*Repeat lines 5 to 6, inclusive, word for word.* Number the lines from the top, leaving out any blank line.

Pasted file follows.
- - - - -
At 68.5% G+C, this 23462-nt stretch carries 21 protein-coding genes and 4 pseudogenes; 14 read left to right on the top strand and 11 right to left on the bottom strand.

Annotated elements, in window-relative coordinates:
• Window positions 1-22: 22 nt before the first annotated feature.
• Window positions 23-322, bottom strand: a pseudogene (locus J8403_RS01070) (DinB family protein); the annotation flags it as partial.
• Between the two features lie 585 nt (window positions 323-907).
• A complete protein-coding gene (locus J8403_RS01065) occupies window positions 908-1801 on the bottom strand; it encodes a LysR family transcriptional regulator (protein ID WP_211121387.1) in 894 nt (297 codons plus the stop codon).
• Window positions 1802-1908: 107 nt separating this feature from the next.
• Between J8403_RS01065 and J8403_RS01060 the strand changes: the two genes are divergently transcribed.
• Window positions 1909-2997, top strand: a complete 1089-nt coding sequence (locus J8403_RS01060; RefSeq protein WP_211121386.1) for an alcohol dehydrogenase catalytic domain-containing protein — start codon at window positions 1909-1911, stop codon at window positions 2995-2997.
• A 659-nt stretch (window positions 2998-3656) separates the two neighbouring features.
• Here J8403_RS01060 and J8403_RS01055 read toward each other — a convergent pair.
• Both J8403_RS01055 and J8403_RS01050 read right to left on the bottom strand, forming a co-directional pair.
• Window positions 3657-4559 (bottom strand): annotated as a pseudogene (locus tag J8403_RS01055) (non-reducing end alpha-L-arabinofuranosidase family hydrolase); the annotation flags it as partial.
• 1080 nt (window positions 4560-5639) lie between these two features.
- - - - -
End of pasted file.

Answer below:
• Between the two features lie 585 nt (window positions 323-907).
• A complete protein-coding gene (locus J8403_RS01065) occupies window positions 908-1801 on the bottom strand; it encodes a LysR family transcriptional regulator (protein ID WP_211121387.1) in 894 nt (297 codons plus the stop codon).